Government of New Brunswick
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What is domestic, intimate partner violence?

Domestic violence is defined as any violent, threatening, dominating, coercive or controlling behavior between family members, and includes intimate partner violence between past or present partners. Domestic, intimate partner violence also includes the deprivation of food, clothing, medical attention, shelter, transportation or other necessities of life. Domestic, intimate partner violence can take many different forms:

Physical abuse includes hitting, pinching, slapping, pushing, punching, kicking, burning, stabbing or shooting. It may also include threats to cause harm.

Psychological abuse, sometimes referred to as emotional or verbal abuse, includes put-downs, name calling, jealousy, isolation from family and friends, and threats to leave the relationship or to commit suicide if the victim does not cooperate.

Sexual abuse includes unwanted touching or sexual activity. It may include control over birth control, forced pregnancies, abortions or the transmission of Sexually Transmitted Infections.

Financial abuse occurs when an individual uses finances to control another individual. This could include forcing a person to hand over all or part of their salary or by denying someone access to their own finances.

Spiritual abuse occurs when an individual uses religious or spiritual matters to control their partner. Examples of spiritual abuse include forcing someone to follow a particular faith or to give up their religion.

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What is Criminal Harassment?

Criminal Harassment more commonly known as “stalking”, can be defined as harassing behaviour including repeatedly following, communicating with or watching over one’s home. Examples include:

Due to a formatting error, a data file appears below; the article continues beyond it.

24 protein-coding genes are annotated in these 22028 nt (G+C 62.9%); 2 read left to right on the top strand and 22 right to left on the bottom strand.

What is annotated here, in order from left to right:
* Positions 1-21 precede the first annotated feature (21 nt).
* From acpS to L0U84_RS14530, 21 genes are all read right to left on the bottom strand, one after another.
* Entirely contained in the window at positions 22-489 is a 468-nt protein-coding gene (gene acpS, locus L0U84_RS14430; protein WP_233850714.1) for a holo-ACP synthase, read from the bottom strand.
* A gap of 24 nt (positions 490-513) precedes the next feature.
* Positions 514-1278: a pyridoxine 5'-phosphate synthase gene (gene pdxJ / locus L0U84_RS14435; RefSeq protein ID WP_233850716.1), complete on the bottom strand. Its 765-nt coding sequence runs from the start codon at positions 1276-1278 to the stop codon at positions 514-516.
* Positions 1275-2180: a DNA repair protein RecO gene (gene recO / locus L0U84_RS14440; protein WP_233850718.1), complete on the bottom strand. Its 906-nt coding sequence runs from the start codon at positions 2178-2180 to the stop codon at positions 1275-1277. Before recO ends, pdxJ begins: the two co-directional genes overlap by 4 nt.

• Making repeated telephone calls (the caller may hang up or remain silent on the line) to home phone, cell phone or workplace to “track” the victim’s whereabouts
  • Sending repeated letters or stealing mail
  • Sending repeated emails [threatening or obscene e-mail or text messages; spamming (in which a stalker sends a victim a multitude of junk e-mail); live chat harassment called flaming; leaving improper messages on message boards or in guest books; sending electronic viruses; sending unsolicited e-mail; and electronic identity theft]
  • Sending unwanted gifts (flowers, candy, etc.)
  • Showing up uninvited at work or home
  • Following, watching, tracking
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What is sexual violence?

Sexual violence is any harmful behaviour perceived by the victim to be of a sexual nature which is unwanted and takes place without consent or understanding of the victim. Sexual violence encompasses a continuum of behaviors, for example, street harassment, coercion, sexual harassment at work, intimate partner sexual violence, sexual assault, sexual exploitation and other behaviors. Some are criminal in nature (e.g., sexual assault), while others are non-criminal but steeped in attitudes that condone and normalize the behavior.

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Is it against the law?

All forms of violence are wrong, and many are against the law. The Criminal Code of Canada sets out the offences that may apply to situations of domestic, intimate partner, sexual violence and stalking (criminal harassment) and are dealt with in the criminal justice system. Other types of domestic, intimate partner or sexual violence are not criminal but may affect individuals and warrant accessing the opportunity to terminate a lease early. It is important to note that not all victims report domestic, intimate partner or sexual violence to the police.

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Who are the victims of domestic, intimate partner or sexual violence?

Domestic, intimate partner or sexual violence affects all genders, orientations, ages, economic statuses, cultures and abilities. With that said, according to statistics, women and girls are more likely to be subjected to gender-based violence. The continuum of violence is broad therefore victims may be subjected to it in a variety of environments – at home, at work, at school or going about regular activities in the community. The emotional and psychological impact of violence on victims can be significant and result in long term health affects.


For more information, please contact:

Women’s Equality Branch

Violence Prevention and Community Partnerships Initiatives (Unit)

20 McGloin St
PO Box 6000
Fredericton, NB
E3A 5T8
Phone: (506) 453-8126
Toll-free: 1-877-253-0266